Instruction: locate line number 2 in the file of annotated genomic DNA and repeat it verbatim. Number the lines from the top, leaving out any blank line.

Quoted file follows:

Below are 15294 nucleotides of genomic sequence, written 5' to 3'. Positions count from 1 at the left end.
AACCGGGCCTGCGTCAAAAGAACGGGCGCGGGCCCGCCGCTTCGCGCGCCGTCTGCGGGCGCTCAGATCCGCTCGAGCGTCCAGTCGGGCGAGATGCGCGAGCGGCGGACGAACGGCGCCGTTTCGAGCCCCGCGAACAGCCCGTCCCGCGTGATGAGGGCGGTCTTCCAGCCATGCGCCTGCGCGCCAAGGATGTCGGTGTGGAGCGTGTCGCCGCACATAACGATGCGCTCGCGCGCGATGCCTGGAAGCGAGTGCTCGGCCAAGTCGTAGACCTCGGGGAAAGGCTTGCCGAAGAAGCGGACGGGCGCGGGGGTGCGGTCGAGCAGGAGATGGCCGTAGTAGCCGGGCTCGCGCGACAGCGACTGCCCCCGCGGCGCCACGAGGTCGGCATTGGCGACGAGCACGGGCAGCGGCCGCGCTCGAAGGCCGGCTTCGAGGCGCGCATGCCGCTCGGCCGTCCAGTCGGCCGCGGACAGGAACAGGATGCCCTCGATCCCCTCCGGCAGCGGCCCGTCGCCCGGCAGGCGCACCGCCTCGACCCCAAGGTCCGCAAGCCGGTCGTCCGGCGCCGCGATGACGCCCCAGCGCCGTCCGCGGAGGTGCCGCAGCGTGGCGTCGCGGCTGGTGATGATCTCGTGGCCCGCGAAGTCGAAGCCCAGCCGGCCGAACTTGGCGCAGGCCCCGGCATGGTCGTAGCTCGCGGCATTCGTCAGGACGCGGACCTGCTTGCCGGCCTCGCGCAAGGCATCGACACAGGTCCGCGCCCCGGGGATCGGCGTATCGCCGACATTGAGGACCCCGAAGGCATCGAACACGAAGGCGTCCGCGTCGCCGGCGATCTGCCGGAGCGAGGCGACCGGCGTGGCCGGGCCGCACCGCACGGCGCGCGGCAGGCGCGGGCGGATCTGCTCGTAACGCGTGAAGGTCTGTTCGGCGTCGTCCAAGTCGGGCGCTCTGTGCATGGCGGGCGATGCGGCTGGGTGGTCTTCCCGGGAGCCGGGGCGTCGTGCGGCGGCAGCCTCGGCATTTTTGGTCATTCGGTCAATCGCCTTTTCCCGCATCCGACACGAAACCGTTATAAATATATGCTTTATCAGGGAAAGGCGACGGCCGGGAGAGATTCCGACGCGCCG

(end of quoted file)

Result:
AACCGGGCCTGCGTCAAAAGAACGGGCGCGGGCCCGCCGCTTCGCGCGCCGTCTGCGGGCGCTCAGATCCGCTCGAGCGTCCAGTCGGGCGAGATGCGCGAGCGGCGGACGAACGGCGCCGTTTCGAGCCCCGCGAACAGCCCGTCCCGCGTGATGAGGGCGGTCTTCCAGCCATGCGCCTGCGCGCCAAGGATGTCGGTGTGGAGCGTGTCGCCGCACATAACGATGCGCTCGCGCGCGATGCCTGGAAGCGAGTGCTCGGCCAAGTCGTAGACCTCGGGGAAAGGCTTGCCGAAGAAGCGGACGGGCGCGGGGGTGCGGTCGAGCAGGAGATGGCCGTAGTAGCCGGGCTCGCGCGACAGCGACTGCCCCCGCGGCGCCACGAGGTCGGCATTGGCGACGAGCACGGGCAGCGGCCGCGCTCGAAGGCCGGCTTCGAGGCGCGCATGCCGCTCGGCCGTCCAGTCGGCCGCGGACAGGAACAGGATGCCCTCGATCCCCTCCGGCAGCGGCCCGTCGCCCGGCAGGCGCACCGCCTCGACCCCAAGGTCCGCAAGCCGGTCGTCCGGCGCCGCGATGACGCCCCAGCGCCGTCCGCGGAGGTGCCGCAGCGTGGCGTCGCGGCTGGTGATGATCTCGTGGCCCGCGAAGTCGAAGCCCAGCCGGCCGAACTTGGCGCAGGCCCCGGCATGGTCGTAGCTCGCGGCATTCGTCAGGACGCGGACCTGCTTGCCGGCCTCGCGCAAGGCATCGACACAGGTCCGCGCCCCGGGGATCGGCGTATCGCCGACATTGAGGACCCCGAAGGCATCGAACACGAAGGCGTCCGCGTCGCCGGCGATCTGCCGGAGCGAGGCGACCGGCGTGGCCGGGCCGCACCGCACGGCGCGCGGCAGGCGCGGGCGGATCTGCTCGTAACGCGTGAAGGTCTGTTCGGCGTCGTCCAAGTCGGGCGCTCTGTGCATGGCGGGCGATGCGGCTGGGTGGTCTTCCCGGGAGCCGGGGCGTCGTGCGGCGGCAGCCTCGGCATTTTTGGTCATTCGGTCAATCGCCTTTTCCCGCATCCGACACGAAACCGTTATAAATATATGCTTTATCAGGGAAAGGCGACGGCCGGGAGAGATTCCGACGCGCCG